Editor’s Note

Susan Jean Mayer


Last year, in volume eight, section editor Patrick Roberts introduced our new North American Literature section, which grew from AAACS’s Canon Project. Now, in volume nine, section editor João Paraskeva introduces our new International Literature section, which builds upon work begun by AAACS’s Internationalization of Curriculum Studies Task Force. In his introduction, João traces the history of the efforts within the organization that have led to this new section and to the papers that will be among those first published.

Following João’s note, JAAACS introduces another new feature with Peter Applebaum’s report on the Fourth World Curriculum Studies Conference (IAACS), which took place last July in Brazil. Peter not only places his readers in Rio de Janeiro in the midst of all the action, he also links those situated reflections to a number of current issues and themes related both to the internationalization of the field and to controversies that have arisen in response to AAACS’s Canon Project. In doing so, Peter pulls in a variety of recent articles published in JAAACS and in other journals from our field. 

In touching on so much recent work, Peter sets the stage for many of the conversations sure to be sparked at this year’s meeting in San Francisco. While Peter finds a resonant propensity among attendees of both the IAACS and AAACS conferences to interrogate “in every possible form and by every possible epistemological, political, narrative, ideological, and disciplinary perspective,” he says he felt less of the “ennui and anguish” that inflect the AAACS conferences within the international setting. Rather, in Rio he sensed from all directions frank and energetic engagements with the sorts of conceptual creolizations that are native to the cultural borderlands within which we curriculum scholars increasingly dwell.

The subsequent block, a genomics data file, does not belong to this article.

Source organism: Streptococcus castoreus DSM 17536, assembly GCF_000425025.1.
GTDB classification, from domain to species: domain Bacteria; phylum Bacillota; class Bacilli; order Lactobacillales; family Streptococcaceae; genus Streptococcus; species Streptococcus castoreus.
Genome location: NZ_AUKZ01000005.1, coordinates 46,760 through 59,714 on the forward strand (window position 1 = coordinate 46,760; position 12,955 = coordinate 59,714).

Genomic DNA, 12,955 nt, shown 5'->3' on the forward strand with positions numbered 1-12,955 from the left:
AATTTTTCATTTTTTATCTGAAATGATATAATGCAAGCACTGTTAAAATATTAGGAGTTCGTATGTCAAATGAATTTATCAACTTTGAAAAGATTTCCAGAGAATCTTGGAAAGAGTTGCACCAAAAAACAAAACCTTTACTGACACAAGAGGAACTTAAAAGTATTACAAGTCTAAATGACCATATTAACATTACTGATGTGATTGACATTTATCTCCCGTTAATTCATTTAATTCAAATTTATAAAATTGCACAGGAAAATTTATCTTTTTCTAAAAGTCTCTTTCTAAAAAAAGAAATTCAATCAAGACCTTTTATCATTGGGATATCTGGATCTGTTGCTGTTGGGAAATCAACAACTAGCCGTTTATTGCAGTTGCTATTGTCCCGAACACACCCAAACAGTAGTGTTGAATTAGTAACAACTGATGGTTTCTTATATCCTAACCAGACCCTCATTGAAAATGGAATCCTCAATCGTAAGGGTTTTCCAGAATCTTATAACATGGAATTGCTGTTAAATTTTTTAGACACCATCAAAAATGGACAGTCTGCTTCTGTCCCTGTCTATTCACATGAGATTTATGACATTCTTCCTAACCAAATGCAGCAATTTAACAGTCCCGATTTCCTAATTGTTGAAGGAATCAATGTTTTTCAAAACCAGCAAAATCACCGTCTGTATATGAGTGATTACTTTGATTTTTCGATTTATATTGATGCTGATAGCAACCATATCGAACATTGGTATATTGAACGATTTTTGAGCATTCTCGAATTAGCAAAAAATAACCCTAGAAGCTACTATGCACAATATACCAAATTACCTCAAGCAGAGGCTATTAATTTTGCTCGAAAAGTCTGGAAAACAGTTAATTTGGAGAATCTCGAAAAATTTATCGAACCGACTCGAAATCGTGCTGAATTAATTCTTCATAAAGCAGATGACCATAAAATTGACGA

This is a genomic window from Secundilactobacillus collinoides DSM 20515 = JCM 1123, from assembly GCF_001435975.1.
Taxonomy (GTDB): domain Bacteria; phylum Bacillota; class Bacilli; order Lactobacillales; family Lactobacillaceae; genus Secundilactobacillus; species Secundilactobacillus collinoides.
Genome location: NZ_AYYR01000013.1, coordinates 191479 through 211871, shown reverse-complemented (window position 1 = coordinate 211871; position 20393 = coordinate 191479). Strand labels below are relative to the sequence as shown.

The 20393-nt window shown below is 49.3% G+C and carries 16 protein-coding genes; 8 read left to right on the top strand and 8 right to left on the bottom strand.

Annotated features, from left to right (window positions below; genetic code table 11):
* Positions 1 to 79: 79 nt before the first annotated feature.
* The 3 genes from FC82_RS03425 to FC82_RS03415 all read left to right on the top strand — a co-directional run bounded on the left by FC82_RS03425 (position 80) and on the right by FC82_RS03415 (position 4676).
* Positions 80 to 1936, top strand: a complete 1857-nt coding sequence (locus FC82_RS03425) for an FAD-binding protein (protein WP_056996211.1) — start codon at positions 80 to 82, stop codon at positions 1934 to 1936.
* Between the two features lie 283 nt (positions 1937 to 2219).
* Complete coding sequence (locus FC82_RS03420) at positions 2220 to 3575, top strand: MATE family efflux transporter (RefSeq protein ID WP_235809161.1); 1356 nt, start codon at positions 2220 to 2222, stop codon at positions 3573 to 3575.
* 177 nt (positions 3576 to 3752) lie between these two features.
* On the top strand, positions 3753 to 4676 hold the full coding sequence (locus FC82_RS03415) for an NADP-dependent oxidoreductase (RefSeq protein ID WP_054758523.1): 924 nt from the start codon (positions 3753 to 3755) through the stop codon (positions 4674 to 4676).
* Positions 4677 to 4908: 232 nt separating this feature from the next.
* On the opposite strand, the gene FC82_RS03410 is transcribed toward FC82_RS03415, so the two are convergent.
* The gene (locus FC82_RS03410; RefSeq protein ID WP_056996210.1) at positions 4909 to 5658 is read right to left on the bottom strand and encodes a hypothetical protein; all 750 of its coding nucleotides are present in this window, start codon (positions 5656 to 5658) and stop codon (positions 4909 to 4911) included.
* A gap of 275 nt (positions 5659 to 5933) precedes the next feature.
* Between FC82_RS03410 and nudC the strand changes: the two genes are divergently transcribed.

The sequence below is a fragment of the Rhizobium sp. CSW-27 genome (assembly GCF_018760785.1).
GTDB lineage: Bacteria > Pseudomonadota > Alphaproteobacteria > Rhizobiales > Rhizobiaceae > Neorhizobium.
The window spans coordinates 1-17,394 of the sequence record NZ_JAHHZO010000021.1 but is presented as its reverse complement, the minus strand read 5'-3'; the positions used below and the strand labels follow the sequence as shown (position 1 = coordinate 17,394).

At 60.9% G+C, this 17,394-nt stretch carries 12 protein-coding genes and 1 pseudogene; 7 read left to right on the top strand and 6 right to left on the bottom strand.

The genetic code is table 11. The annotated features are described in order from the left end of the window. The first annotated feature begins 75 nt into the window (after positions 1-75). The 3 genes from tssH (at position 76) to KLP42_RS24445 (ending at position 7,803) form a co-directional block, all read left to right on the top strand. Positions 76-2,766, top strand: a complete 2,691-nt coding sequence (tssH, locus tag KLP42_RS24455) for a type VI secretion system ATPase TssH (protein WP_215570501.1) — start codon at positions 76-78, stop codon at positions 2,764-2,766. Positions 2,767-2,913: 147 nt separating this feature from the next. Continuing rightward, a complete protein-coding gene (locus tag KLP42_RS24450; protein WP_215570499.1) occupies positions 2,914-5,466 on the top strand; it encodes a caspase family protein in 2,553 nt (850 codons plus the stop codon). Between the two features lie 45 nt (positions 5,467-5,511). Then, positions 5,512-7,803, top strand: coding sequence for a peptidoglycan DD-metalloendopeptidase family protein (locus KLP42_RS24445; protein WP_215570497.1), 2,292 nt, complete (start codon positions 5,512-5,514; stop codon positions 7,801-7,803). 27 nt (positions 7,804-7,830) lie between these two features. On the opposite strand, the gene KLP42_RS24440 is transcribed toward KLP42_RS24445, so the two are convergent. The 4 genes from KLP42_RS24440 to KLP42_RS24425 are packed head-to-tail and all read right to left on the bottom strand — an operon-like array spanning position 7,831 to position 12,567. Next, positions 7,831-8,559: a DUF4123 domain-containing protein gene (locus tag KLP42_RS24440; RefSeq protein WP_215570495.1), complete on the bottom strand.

Nicholas Ng-A-Fook, Co-President of the Canadian association, gave the 2012 AAACS Presidential Address, which follows Peter’s report. Reflecting tensions evoked in both João’s and Peter’s notes, Nicholas challenges us to consider the extent to which we, as curriculum workers, meaningfully employ conceptual tools from diverse cultures and raises the question of how to inspire the seeds of an emergent cosmopolitanism within teacher candidates. At the same time, Nicholas cites Ted Aoki’s 1978 call for curriculum scholars to become “sensitive to the urgency of coming to know how to communicate cross-paradigmatically at the level of deep structure.”

The debut article in our International Literature section, by Seungho Moon, demonstrates how the work of Korean philosopher, Tasan Chong Yag-yong (1762-1836) might deepen and broaden our curricular understandings regarding the historic struggles that have unfolded in recent centuries for educational equity, increased pedagogical sensitivity, and larger pedagogical purposes for all. Over a century before Paulo Freire and decades before Leo Tolstoy, Tasan was educating peasants in the Korean countryside and arguing, within his voluminous writings, that no person of any class or caste is born wiser or more moral than any other.

Jim Jupp’s article on cultivating cosmopolitan sensibilities as a generative intellectual positioning of oneself in a contested and “double-bound” field also engages other authors in this volume by returning to the questions of unity and difference, of coherence and inclusion, raised by both the internationalization of the curriculum studies field and the notion of a curriculum studies canon. As Jim argues, “in emphasizing historical verticality, embrac[ing] both cultural studies and intellectual history, both curriculum studies and curriculum history” cosmopolitan curricular study might locate itself “as part of a new serious interlocutionary partnership over matters of human survival.”

In our final article of this first issue of volume nine, Brent Novodvorski invites us all past the deaf/hearing divide in order to interrogate the continuing suppression of deaf-centric pedagogical sensibilities and to trace this suppression back through the Western philosophical tradition to Aristotle who believed reason to be dependent upon speech. Brent’s portrayal of the hegemonic perspectives and practices still shared by many hearing educators of the deaf might be seen as a metaphor, also, for the many kinds of silence reliably faced by educators who do not know to (or how to) listen closely and carefully to their students.





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